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The ailing Mumias Sugar Company is set to fire 900 workers next month in a fresh round of reorganisation that has also seen its Chief Executive Patrick Chebosi sent home on compulsory leave.The miller has more than 1,500 workers and will trim the excess at a cost of Sh400 million as it moves to tame its bloated wage bill estimated at Sh40 million a month.The company’s board chairman Kennedy Ngumbau yesterday confirmed the planned reorganisation and Mr Chebosi’s suspension.He, however, did not give details on the CEO’s interdiction, coming barely seven months after his appointment to steady the ship that is almost sinking from years of financial mismanagement and mounting debt.Taking overHe said Isaac Sheunda, a former chief security officer at the firm, would take over the hot seat in an acting capacity.The appointment is aimed at improving service delivery at the miller.There shall be a complete overhaul in the management structure of Mumias Sugar so that it can be able to restore the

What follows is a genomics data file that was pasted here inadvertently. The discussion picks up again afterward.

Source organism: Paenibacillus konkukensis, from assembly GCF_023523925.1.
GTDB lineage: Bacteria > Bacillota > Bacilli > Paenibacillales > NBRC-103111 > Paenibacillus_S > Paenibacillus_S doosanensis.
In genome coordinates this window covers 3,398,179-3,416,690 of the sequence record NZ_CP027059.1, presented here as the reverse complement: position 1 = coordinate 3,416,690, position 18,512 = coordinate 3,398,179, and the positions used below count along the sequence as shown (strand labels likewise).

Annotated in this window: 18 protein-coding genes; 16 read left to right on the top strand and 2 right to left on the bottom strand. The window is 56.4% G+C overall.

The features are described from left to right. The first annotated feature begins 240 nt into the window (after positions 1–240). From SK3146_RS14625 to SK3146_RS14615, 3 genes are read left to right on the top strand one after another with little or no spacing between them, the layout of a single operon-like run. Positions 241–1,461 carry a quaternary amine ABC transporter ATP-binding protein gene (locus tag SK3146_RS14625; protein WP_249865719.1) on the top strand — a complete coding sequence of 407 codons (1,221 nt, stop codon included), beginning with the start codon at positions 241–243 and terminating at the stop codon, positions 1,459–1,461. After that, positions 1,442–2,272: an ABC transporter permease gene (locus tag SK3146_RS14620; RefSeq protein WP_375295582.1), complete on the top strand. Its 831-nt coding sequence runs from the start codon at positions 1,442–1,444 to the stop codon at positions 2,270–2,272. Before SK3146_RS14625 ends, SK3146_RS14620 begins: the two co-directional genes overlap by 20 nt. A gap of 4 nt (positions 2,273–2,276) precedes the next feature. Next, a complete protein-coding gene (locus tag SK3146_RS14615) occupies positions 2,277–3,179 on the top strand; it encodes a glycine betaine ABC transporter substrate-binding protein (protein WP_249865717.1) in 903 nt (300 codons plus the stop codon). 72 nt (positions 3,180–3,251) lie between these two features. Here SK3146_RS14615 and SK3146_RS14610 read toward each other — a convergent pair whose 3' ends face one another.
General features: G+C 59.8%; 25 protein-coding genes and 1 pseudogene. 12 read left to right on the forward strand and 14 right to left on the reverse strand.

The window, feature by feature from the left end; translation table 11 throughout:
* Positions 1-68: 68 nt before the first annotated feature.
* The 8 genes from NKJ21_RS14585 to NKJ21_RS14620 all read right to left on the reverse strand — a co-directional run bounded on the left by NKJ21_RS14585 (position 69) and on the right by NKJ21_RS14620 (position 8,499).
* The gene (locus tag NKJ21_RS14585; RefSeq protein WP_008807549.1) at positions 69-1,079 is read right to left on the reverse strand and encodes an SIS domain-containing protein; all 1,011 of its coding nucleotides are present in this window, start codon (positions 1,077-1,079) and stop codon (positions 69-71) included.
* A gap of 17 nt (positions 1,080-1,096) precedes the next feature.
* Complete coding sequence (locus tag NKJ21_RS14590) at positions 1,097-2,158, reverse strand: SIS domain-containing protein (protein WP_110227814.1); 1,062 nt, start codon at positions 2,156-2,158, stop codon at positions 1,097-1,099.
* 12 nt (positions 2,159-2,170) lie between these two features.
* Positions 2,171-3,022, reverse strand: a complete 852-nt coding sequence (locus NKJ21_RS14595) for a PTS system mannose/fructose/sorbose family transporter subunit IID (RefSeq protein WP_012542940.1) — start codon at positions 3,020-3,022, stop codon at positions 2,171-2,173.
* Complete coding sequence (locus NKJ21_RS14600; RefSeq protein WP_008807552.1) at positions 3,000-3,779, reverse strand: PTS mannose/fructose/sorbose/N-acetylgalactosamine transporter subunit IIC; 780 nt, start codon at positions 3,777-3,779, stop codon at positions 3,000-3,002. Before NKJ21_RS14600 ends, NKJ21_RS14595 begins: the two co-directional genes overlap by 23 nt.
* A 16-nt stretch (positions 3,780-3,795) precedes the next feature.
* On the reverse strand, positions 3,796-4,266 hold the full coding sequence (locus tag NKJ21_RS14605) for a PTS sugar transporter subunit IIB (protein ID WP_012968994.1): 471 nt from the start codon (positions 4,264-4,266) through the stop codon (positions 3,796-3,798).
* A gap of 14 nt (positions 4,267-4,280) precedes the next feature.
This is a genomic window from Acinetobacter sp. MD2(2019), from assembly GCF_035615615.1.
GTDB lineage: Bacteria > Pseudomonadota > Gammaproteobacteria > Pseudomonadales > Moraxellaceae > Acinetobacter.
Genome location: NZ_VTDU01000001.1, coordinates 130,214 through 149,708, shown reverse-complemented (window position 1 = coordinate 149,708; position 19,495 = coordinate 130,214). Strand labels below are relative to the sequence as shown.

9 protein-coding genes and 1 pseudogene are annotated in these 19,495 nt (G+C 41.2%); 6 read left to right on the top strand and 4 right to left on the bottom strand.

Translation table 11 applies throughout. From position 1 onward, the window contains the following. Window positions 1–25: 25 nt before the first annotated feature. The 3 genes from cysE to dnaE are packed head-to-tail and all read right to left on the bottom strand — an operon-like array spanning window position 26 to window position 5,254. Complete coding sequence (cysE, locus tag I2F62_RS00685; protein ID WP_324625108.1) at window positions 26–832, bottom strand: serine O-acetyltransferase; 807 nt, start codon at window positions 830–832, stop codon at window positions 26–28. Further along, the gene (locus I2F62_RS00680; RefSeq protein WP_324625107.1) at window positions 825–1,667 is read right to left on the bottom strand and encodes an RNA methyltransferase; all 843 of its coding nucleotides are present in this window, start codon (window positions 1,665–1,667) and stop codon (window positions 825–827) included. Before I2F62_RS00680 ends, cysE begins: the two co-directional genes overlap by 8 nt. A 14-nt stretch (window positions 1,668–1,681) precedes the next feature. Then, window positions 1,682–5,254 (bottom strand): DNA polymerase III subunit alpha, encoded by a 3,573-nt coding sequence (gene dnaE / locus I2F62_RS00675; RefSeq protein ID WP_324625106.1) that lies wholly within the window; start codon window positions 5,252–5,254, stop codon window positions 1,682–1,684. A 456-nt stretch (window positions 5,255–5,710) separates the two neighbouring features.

company back to its crushing capacity,” Dr Ngumbau told The Standard.The corner office at the sugar miller has been dogged by controversy and has become a revolving door for its occupants. Chebosi took over from Nashon Aseka in June last year.Mr Aseka had succeeded Errol Johnson, who fled the country citing threats to his life in June 2017.The miller owes farmers about Sh700 million in unpaid cane deliveries. It also owes suppliers and lenders an estimated Sh20 billion.The firm has had to contend with increased competition from new entrant Busia Sugar Company and other private millers in the region that have heightened cane poaching, drastically reducing Mumias’ and other public-owned millers’ milling capacity.The miller has delayed publishing its financial results by almost four months and has even opted to sell off Sh10 million worth of scrap metal and timber from its forest plantation to resume its operations.Mumias, which has lost the area under cane, as dejected farmers turn to other crops, can barely collect enough cane and last year resorted to milling immature and stale cane due to the time it took to accumulate enough of the raw material to feed the industry.Pay arrearsMore than 76,000 farmers are said to have uprooted their cane and ventured into other businesses, with only 20,000 in the region currently engaging in cane farming.Dr Ngumbau said he was hopeful they would resume milling next month. He said they had contracted private farmers to sustain the capacity for six months before its cane could mature.My focus will be to restart the factory by February this year. We want to start crushing, which is our core business,” he said.Mr Sheunda said he would prioritise payment of farmers’ arrears.Farmers payments will be a top priority for me. Other employees will be getting their pay after farmers have been paid,” he said.He said he would also meet farmers to agree on how they could resume cane supply.